What I’m most excited about with this production is our ensemble. We have a cast of fifteen, and five of those actors will be portraying eleven characters, which accounts for half of the roles in the entire play. This gives us some opportunities to explore the text in ways that are a little non-traditional, and, I hope, exciting and dynamic. That being said, my primary goal is to honor Miller’s story. I think that sometimes with “innovative” or “experimental” productions of the classics, there’s a danger in distracting from or missing the true substance of the play, and I’m very mindful of that. 

What do you hope the audience will take away from this piece? What have you done to make it as universal as possible? Or Have you? 

While reading about the Salem witch trials and McCarthyism in preparation for this production, I kept finding myself fascinated by the driving forces behind both events. Interestingly, there’s a theory that the Salem witch trials were caused by a poisoned food supply that caused people to hallucinate. I can understand the appeal of explaining the events away like that – what else could cause the disturbing fits that so utterly convinced the court (and perhaps the accusers themselves) that they were being physically attacked by spirits? The play only gives a small taste of the real testimony given by those in Salem who cried “witch”…but I’m very dubious of that explanation. I think it’s much more likely that scarcity, wealth, politics, and power were the real motive forces behind the Salem witch trials, just as they were with McCarthy’s witch hunts. Another interesting factor which is woven into the play very vividly is the repressive sexual norms of Puritan New England, which I think are not dissimilar from those of the United States generally in the 1950s. In any case, I think the actions of the characters in the play and the real people they represent have much less to do with insanity or deep-seated evil, and much more to do with the conditions of their lives and their personal interests. For me, these events are a testament to the way that external pressures and material conditions mold what people believe and do, even to these terrifying extremes, and so I suppose I hope the audience leaves with a sense of that. As far as universality goes, I think Miller has already taken care of that for us!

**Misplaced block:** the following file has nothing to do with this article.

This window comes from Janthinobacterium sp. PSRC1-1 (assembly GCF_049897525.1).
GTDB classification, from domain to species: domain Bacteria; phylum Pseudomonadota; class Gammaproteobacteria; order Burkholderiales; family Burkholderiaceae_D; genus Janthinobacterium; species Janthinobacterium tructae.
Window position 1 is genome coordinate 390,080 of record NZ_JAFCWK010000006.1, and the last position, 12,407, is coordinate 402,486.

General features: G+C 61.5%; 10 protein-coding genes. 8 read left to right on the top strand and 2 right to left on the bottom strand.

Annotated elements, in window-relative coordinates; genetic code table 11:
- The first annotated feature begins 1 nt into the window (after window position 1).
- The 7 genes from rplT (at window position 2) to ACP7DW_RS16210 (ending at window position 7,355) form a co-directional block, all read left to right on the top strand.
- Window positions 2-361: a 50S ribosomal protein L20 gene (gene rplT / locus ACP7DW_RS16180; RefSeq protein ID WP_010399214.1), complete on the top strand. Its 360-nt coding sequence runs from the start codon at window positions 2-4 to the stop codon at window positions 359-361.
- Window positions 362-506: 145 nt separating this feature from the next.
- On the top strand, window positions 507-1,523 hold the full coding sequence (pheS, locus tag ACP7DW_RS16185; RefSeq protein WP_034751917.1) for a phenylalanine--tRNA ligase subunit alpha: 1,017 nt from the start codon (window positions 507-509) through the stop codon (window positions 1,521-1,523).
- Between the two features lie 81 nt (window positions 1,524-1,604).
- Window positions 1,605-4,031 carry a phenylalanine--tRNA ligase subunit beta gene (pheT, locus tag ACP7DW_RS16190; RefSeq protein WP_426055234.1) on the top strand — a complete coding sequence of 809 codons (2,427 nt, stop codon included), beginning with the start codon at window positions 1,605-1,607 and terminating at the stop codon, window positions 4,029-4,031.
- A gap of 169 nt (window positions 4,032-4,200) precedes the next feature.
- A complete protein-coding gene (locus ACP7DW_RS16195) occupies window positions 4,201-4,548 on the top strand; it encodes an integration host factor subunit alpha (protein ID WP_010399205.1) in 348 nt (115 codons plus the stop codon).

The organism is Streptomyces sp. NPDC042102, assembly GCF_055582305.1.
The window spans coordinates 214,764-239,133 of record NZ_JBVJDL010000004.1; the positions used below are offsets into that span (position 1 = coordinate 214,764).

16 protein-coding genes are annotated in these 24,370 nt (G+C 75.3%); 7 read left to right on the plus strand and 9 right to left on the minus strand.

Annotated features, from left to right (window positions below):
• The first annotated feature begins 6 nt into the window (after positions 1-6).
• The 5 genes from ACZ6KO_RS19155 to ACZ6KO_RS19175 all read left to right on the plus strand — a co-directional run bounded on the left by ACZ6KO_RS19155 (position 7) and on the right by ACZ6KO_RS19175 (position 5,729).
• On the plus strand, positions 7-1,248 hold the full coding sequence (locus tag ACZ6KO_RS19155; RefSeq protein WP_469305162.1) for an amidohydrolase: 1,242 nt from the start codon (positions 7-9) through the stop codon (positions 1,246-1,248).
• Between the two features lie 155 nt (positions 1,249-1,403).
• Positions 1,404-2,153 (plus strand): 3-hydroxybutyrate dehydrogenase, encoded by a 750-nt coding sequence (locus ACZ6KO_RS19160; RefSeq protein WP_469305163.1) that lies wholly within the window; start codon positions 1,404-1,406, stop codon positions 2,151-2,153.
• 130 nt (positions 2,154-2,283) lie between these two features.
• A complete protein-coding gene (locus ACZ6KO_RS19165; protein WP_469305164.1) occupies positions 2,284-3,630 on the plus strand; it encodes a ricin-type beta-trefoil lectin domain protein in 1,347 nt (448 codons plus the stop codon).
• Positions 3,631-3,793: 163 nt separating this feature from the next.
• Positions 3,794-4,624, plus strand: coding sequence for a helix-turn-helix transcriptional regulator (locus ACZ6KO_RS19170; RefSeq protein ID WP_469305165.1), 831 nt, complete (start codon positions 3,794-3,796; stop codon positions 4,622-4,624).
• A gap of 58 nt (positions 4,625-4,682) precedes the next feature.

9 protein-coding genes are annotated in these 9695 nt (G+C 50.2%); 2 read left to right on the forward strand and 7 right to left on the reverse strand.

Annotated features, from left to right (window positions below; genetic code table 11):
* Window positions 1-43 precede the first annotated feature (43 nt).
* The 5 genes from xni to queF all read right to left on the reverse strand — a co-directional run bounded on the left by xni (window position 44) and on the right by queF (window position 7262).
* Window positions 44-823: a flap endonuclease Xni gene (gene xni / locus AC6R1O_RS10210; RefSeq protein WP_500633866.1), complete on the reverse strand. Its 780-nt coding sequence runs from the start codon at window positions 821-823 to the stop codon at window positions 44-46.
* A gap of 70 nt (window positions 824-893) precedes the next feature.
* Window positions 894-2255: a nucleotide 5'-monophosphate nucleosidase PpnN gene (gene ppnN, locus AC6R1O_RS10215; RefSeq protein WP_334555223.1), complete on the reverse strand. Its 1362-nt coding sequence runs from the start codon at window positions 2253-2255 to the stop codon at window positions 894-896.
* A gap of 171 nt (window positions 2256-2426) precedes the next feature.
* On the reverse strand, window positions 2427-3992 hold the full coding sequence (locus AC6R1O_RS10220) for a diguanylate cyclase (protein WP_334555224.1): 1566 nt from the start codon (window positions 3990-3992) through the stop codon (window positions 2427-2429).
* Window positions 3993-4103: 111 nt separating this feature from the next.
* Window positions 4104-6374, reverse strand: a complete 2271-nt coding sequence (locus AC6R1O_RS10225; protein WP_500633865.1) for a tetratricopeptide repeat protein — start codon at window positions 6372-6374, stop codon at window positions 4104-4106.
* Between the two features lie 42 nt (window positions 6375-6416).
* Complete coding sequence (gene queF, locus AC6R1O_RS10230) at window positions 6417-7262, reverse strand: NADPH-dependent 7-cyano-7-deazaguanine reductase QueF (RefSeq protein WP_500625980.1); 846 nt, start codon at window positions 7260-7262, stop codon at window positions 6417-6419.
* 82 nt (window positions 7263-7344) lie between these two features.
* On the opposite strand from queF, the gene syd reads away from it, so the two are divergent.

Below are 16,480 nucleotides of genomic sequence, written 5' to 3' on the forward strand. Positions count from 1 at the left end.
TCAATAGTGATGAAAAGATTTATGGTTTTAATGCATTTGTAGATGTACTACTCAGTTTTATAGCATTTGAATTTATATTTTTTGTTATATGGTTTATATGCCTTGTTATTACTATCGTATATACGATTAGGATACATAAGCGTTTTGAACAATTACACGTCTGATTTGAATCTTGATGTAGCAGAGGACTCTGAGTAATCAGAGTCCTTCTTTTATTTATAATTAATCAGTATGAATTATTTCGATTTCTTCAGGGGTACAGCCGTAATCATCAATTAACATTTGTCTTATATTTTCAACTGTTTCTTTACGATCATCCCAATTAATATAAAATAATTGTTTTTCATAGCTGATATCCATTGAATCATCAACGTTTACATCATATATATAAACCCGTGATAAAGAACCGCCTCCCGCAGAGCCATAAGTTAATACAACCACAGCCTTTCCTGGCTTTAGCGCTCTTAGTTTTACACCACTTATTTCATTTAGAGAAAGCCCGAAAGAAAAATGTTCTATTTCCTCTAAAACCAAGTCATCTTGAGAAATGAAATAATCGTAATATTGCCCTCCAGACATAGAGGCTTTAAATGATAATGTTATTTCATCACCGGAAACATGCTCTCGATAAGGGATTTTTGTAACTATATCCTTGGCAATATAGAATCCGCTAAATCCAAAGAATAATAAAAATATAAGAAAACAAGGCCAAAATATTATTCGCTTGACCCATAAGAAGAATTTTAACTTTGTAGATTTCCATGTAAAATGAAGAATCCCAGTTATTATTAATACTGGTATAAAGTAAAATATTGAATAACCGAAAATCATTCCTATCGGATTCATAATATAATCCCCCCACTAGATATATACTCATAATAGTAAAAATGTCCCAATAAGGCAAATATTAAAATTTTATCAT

What’s next for you?

We are brewing up plans to produce something by Chekhov and something by Camus in the near future – can’t announce details yet, but stay tuned! You can follow us on social media @hungertheatre, or sign up for our mailing list at hungertheatre.com for updates.